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Sodium intake exceeds recommended amount

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Globally almost all countries have high sodium intake

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In 2010, the global mean sodium intake was 3.95 grams a day which was twice the daily recommendation of the World Health Organization’s (WHO) recommended limitation of two grams a day.

In a new study researchers from the United States, United Kingdom and Greece estimated global, regional (21 regions) and national (187 countries) sodium intakes in adults in 1990 and 2010.

Dr. John Powles, Department of Public Health and Primary Care, Cambridge Institute of Public Health, Cambridge, UK along with colleagues from Harvard School of Public Health, Agricultural University of Athens, Imperial College London and University of Washington, searched and obtained published and unpublished data from 142 surveys of 24 hour h urinary sodium and 103 of dietary sodium conducted between 1980 and 2010 across 66 countries. Dietary estimates were converted to urine equivalents based on 79 pairs of dual measurements.

The results showed the average intake of in 2010 was equivalent on average to 10.06 grams of salt per day per person with the intake ranging 9.88–10.21.

Salt intake was 10% higher in men than women.

Salt intake was the highest in East Asia, Central Asia and Eastern Europe with an average intake of over 4.2 grams a day and in Central Europe and Middle East/North Africa at 3.9–4.2 grams a day per person.

Salt intake in North America, Western Europe and Australia/New Zealand ranged from 3.4 to 3.8 grams per day.

Salt intakes were lower in, but more uncertain, in sub-Saharan Africa and Latin America at 3.3 grams and under per day.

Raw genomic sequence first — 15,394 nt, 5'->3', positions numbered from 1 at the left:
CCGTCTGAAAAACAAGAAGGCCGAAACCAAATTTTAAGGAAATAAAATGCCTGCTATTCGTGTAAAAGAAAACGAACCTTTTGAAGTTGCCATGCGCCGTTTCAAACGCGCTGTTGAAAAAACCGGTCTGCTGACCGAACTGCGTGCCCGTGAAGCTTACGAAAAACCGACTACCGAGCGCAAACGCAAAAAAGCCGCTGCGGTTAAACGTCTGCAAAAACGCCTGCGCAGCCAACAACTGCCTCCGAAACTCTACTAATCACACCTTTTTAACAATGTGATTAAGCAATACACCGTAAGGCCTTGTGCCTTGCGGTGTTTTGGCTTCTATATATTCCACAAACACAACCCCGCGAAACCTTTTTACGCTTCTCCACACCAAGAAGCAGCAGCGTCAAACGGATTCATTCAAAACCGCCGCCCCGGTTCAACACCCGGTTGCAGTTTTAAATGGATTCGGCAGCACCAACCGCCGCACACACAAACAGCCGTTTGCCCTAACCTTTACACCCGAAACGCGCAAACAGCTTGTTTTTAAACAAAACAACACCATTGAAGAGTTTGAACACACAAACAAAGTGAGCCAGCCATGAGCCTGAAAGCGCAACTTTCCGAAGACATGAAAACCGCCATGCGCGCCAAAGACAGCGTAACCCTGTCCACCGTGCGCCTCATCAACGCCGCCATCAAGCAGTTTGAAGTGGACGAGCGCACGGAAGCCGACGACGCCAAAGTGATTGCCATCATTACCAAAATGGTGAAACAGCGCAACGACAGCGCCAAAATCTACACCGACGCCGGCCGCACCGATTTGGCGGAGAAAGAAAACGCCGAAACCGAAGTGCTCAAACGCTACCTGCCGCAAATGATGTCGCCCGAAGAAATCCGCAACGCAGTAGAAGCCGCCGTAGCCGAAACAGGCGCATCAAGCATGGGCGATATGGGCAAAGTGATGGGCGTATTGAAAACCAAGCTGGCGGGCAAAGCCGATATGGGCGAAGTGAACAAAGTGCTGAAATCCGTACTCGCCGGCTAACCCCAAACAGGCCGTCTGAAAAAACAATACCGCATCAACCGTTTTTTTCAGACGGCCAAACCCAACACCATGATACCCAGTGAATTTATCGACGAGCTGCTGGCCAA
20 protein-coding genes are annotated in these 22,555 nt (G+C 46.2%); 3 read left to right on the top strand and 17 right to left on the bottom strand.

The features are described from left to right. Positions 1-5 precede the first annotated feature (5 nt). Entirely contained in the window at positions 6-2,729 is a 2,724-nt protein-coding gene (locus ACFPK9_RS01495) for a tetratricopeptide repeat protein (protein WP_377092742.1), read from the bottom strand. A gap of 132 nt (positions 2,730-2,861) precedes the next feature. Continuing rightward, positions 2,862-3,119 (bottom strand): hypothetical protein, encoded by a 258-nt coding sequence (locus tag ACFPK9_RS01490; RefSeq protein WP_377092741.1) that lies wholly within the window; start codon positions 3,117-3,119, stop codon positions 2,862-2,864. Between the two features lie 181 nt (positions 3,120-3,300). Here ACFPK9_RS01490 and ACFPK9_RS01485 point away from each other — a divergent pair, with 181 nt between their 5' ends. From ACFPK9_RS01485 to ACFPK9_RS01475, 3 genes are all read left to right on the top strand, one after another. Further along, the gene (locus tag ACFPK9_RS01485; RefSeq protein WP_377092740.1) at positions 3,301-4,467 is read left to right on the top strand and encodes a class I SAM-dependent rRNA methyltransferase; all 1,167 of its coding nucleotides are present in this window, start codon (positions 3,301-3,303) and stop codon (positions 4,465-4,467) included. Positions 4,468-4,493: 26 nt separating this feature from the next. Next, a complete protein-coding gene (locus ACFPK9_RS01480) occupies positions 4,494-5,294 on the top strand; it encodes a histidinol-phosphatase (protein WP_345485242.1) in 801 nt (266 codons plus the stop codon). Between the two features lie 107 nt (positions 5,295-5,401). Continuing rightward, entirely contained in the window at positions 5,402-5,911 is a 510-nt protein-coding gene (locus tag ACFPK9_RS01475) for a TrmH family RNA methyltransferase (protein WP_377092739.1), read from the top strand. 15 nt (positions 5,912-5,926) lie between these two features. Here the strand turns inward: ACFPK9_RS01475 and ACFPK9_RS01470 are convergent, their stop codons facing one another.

In their conclusion the team writes “Sodium intakes exceed the recommended levels in almost all countries with small differences by age and sex. Virtually all populations would benefit from sodium reduction, supported by enhanced surveillance.”

Dr. Powles explains "Highest intakes are found in regions lying along the old Silk Road – from East Asia, through Central Asia to Eastern Europe and the Middle East."

Because most of these populations have high rates of cardiovascular disease they will gain most from programs to reduce salt consumption and have the most scope for doing so.

According to Dr. Dariush Mozaffarian, cardiologist and epidemiologist; Co-Director of the Program in Cardiovascular Epidemiology; Associate Professor in the Division of Cardiovascular Medicine, Brigham and Women’s Hospital and Harvard Medical School; and Associate Professor in the Department of Epidemiology at the Harvard School of Public Health, Nearly all populations across the world are consuming far more sodium than is healthy.” “Clearly, strong government policies are needed, together with industry cooperation and collaboration, to substantially reduce sodium.”

Sodium reduction has become high priority for global policy-makers looking to reduce non-communicable disease, but the design of policies has been hampered by the lack of information on salt intakes in most countries, and whether such intakes vary by age or sex.

This study appears in BMJ Open.




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